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Iron
Iron
Iron
is a chemical element with symbol Fe (from Latin: ferrum) and atomic number 26. It is a metal in the first transition series. It is by mass the most common element on Earth, forming much of Earth's outer and inner core. It is the fourth most common element in the Earth's crust. Its abundance in rocky planets like Earth
Earth
is due to its abundant production by fusion in high-mass stars, where it is the last element to be produced with release of energy before the violent collapse of a supernova, which scatters the iron into space. Like the other group 8 elements, ruthenium and osmium, iron exists in a wide range of oxidation states, −2 to +7, although +2 and +3 are the most common. Elemental iron occurs in meteoroids and other low oxygen environments, but is reactive to oxygen and water. Fresh iron surfaces appear lustrous silvery-gray, but oxidize in normal air to give hydrated iron oxides, commonly known as rust
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Copper
Copper
Copper
is a chemical element with symbol Cu (from Latin: cuprum) and atomic number 29. It is a soft, malleable, and ductile metal with very high thermal and electrical conductivity. A freshly exposed surface of pure copper has a reddish-orange color. Copper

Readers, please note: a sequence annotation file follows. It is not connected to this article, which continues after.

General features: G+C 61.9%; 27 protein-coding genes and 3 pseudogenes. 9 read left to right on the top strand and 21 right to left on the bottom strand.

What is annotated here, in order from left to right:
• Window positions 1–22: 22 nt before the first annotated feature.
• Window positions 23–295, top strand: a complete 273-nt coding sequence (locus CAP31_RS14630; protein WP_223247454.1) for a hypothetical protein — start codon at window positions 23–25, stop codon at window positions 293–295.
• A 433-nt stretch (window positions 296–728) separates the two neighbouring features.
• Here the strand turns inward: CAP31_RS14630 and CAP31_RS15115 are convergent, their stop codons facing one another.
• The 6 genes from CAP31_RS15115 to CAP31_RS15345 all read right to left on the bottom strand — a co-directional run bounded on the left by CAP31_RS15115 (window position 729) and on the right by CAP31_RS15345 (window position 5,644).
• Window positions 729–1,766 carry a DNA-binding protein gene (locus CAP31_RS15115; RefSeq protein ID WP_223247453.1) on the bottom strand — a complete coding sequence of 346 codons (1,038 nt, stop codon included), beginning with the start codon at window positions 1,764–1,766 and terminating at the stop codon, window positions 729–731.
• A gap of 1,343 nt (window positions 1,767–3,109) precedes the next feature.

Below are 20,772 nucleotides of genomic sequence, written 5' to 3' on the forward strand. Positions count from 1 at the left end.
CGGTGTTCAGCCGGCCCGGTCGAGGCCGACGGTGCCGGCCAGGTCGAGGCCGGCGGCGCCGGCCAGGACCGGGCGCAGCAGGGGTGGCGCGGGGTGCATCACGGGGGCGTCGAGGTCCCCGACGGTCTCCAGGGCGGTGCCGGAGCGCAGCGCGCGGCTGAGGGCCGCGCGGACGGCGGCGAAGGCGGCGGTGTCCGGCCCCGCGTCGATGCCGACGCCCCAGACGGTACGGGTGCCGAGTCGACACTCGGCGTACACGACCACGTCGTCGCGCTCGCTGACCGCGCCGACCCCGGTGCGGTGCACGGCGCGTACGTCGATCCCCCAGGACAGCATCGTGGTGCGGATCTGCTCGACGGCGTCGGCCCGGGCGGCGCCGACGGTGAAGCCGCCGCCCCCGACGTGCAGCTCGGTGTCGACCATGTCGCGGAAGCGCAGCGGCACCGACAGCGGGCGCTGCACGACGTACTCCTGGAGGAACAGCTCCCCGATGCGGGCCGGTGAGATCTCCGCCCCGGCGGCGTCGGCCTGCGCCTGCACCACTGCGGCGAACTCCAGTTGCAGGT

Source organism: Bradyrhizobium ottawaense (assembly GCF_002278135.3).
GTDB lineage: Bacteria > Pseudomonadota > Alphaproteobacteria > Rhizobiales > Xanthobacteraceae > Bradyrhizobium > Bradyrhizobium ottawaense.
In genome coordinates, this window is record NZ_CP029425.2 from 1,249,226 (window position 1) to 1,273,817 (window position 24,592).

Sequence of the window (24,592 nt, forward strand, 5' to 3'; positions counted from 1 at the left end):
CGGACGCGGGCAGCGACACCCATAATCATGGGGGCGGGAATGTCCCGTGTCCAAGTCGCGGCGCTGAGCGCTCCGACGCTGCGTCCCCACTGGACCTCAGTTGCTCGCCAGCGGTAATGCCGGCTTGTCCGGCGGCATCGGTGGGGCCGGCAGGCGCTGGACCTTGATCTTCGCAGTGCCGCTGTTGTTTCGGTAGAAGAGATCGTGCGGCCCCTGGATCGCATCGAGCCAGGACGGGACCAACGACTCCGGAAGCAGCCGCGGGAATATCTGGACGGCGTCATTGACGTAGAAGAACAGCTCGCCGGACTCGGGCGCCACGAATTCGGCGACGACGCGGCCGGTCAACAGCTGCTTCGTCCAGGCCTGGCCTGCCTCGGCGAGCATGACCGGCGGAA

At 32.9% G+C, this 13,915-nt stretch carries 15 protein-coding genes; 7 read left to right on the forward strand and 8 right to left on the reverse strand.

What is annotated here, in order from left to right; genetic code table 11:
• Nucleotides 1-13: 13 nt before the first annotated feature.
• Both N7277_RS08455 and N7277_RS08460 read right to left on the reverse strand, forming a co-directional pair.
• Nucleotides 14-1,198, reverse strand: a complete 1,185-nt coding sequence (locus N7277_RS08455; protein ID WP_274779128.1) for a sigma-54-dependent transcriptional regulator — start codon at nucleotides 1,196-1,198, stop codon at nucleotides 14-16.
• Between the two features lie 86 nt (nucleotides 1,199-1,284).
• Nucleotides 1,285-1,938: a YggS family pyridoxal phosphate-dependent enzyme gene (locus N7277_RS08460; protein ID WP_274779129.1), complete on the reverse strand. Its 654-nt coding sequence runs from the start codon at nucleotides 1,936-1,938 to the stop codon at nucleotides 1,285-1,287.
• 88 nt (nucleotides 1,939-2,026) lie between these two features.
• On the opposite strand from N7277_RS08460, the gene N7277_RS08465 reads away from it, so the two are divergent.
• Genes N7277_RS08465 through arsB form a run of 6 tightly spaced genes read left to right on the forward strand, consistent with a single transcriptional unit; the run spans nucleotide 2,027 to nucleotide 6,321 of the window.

Copper
is used as a conductor of heat and electricity, as a building material, and as a constituent of various metal alloys, such as sterling silver used in jewelry, cupronickel used to make marine hardware and coins, and constantan used in strain gauges and thermocouples for temperature measurement. Copper
Copper
is one of the few metals that occur in nature in directly usable metallic form (native metals) as opposed to needing extraction from an ore. This led to very early human use, from c. 8000 BC. It was the first metal to be smelted from its ore, c. 5000 BC, the first metal to be cast into a shape in a mold, c